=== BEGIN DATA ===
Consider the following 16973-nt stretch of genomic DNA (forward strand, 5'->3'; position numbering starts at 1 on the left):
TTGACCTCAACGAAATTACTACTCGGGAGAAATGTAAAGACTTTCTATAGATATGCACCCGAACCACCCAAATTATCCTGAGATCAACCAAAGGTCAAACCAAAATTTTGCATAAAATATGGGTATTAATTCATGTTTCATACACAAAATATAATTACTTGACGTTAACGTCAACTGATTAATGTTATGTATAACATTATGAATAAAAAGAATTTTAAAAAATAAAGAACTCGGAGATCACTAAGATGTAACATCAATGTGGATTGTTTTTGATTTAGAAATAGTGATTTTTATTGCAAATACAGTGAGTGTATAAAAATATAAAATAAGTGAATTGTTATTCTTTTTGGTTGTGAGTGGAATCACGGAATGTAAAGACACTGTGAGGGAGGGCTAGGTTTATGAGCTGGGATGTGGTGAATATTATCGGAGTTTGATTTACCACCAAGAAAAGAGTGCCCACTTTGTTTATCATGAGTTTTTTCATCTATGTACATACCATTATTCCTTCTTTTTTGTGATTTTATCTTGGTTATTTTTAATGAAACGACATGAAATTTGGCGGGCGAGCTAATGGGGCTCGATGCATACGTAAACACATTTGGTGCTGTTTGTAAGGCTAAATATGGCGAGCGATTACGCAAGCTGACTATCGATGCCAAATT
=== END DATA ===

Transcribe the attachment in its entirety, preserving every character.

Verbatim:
Consider the following 16973-nt stretch of genomic DNA (forward strand, 5'->3'; position numbering starts at 1 on the left):
TTGACCTCAACGAAATTACTACTCGGGAGAAATGTAAAGACTTTCTATAGATATGCACCCGAACCACCCAAATTATCCTGAGATCAACCAAAGGTCAAACCAAAATTTTGCATAAAATATGGGTATTAATTCATGTTTCATACACAAAATATAATTACTTGACGTTAACGTCAACTGATTAATGTTATGTATAACATTATGAATAAAAAGAATTTTAAAAAATAAAGAACTCGGAGATCACTAAGATGTAACATCAATGTGGATTGTTTTTGATTTAGAAATAGTGATTTTTATTGCAAATACAGTGAGTGTATAAAAATATAAAATAAGTGAATTGTTATTCTTTTTGGTTGTGAGTGGAATCACGGAATGTAAAGACACTGTGAGGGAGGGCTAGGTTTATGAGCTGGGATGTGGTGAATATTATCGGAGTTTGATTTACCACCAAGAAAAGAGTGCCCACTTTGTTTATCATGAGTTTTTTCATCTATGTACATACCATTATTCCTTCTTTTTTGTGATTTTATCTTGGTTATTTTTAATGAAACGACATGAAATTTGGCGGGCGAGCTAATGGGGCTCGATGCATACGTAAACACATTTGGTGCTGTTTGTAAGGCTAAATATGGCGAGCGATTACGCAAGCTGACTATCGATGCCAAATT